When it comes to flubbing the human face, amateur restorers with too much time on their hands are not of course the only culprits. Artists themselves routinely miss the mark from the very start. Just ask Portuguese footballer Cristiano Ronaldo, who unveiled a bronze bust of himself by a local sculptor to a chorus of titters last year at Madeira airport.
The contorted countenance, with its weirdly warped expression and stare so wild-eyed it doesn’t so much follow you around the room as haunt your nightmares, was replaced last month by a fresh attempt by the same artist. Still awkward and unconvincing as an actual likeness of the Real Madrid forward, the do-over is less-obviously ludicrous in its fumbling of Ronaldo’s famously chiselled physiognomy. It’s bad, but in the way that many portraits are bad.
No imaginary museum of mismanaged miens would be complete without an entire wing devoted to Louis Tussaud’s notorious collection of frightfully unconvincing wax works. After half a century of inviting visitors to scratch their heads in wonder at who is being portrayed by its misshapen subjects, Tussauds House of Wax closed its doors in Great Yarmouth, Norfolk, in 2014. Since then, the bungled effigies of everyone from a pudgy Sean Connery to a sun-kissed Adolf Hitler have slipped mercifully from public view as if into an artistic protection programme.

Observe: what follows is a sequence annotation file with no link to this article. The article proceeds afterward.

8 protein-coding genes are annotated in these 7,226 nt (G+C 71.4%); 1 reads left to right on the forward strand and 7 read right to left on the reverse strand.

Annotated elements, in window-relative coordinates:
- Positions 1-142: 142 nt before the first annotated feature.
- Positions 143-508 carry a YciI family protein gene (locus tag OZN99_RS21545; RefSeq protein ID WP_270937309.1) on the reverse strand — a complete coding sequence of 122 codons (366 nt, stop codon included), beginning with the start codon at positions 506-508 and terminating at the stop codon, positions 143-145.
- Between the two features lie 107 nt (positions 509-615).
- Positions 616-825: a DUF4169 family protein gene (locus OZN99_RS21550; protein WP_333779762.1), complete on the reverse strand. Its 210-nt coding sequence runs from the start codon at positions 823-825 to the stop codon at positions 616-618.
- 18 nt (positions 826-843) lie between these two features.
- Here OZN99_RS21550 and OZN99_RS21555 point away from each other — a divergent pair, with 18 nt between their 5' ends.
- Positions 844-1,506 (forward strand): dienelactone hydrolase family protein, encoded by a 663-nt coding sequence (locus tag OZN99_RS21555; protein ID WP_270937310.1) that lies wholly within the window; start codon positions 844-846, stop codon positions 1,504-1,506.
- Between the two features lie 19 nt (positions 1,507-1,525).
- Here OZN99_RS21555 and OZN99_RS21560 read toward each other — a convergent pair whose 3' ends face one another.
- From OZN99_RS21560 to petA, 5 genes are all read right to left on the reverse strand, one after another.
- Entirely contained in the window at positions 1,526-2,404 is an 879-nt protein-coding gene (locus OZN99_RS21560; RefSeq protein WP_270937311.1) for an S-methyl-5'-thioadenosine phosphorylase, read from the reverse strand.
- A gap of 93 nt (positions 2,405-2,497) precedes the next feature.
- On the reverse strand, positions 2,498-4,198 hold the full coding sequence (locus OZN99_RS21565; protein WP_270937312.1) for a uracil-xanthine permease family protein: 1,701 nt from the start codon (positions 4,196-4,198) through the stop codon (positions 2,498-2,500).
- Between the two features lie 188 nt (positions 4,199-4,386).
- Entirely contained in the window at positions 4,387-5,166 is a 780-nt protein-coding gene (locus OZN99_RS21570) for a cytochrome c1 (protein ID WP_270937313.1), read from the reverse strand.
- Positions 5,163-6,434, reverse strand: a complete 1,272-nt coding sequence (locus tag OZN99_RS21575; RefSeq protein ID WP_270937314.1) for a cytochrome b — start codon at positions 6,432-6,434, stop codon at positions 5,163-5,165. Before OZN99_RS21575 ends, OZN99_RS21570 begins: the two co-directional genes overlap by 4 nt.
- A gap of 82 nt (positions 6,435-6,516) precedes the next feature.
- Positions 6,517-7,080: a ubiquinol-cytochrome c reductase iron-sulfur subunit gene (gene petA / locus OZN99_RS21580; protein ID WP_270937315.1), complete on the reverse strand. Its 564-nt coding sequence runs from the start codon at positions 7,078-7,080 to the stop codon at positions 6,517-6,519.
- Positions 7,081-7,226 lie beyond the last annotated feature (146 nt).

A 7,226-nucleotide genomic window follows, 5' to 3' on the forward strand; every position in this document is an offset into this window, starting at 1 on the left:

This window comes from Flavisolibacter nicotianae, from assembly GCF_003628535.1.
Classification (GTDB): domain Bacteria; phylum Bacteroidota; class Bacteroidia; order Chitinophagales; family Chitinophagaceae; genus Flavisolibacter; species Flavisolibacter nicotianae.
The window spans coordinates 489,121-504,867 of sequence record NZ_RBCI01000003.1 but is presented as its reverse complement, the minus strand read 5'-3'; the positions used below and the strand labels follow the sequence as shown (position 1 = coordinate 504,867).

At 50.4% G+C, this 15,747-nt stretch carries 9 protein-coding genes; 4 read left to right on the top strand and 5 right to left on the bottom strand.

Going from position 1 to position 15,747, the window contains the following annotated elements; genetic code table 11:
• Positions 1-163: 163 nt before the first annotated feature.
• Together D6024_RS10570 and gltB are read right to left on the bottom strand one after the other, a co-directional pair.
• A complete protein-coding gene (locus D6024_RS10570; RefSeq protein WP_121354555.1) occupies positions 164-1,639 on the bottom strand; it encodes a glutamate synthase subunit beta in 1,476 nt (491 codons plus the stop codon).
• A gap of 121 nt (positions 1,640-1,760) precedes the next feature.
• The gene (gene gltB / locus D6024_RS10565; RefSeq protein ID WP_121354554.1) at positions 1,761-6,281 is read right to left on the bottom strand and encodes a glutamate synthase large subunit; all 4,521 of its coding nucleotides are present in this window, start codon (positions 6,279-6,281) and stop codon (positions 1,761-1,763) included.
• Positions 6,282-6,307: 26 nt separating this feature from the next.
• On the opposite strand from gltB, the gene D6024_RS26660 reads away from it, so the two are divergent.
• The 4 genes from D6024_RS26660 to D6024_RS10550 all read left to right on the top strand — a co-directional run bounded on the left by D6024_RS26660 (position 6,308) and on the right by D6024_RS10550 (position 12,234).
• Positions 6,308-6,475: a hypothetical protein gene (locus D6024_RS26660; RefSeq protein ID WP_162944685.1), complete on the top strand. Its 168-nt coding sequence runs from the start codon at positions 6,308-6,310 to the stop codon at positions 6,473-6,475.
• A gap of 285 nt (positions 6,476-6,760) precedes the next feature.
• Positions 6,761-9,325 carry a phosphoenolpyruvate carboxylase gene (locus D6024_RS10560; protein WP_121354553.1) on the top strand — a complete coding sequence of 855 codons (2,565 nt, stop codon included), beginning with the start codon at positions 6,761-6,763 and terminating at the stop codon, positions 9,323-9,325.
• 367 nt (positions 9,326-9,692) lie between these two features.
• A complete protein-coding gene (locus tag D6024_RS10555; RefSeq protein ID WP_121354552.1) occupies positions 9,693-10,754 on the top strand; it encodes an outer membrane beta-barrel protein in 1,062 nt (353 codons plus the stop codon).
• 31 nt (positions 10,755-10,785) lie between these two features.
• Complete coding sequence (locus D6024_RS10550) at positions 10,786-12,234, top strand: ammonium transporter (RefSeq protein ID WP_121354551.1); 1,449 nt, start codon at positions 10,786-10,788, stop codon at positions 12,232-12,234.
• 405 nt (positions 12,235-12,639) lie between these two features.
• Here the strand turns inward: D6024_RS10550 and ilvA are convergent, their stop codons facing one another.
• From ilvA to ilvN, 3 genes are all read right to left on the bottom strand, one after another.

Tussaud’s slapstick grotesqueries, which attracted a kind of cult following of fans, relied for their “success” on visitors knowing precisely how hilariously wide the gap was between flesh-and-blood subject and waxen send-up. When it comes to assessing the achievement of likenesses of bygone historical figures for whom we have no filmic or photographic record documenting their appearance, it is much more difficult to know how far any given effort has gone astray.
Take, for instance, Peter Isselburg’s unflinchingly unflattering etching of King Henry VIII (after a portrait by Cornelis Metsys), whose eyes squint sinisterly above a neckless cascade of facial flab. That Henry VIII was never Tudor eye candy is clear enough from the preponderance of contemporary portraiture. But is Isselburg’s unlikeable likeness evidence of artistic malpractice or a subversive assault on the monarch, intended to suggest that it is the sitter’s abrasive spirit that defies palatable representation, not the artist’s skill?
If we really undertook to shift into an institute of ineptitude every dubious depiction from art history, what would be left? Is it possible that the rubbish portraits that occasionally stop the world in its tracks are merely exaggerated examples of the rule rather than egregious exceptions to it? Perhaps rather than being outraged by the occasional catastrophe that makes it onto the front page, we ought to awe a little louder at the masterpieces.
If you would like to comment on this story or anything else you have seen on BBC Culture, head over to our Facebook page or message us on Twitter.
And if you liked this story, sign up for the weekly bbc.com features newsletter, called “If You Only Read 6 Things This Week”. A handpicked selection of stories from BBC Future, Culture, Capital and Travel, delivered to your inbox every Friday.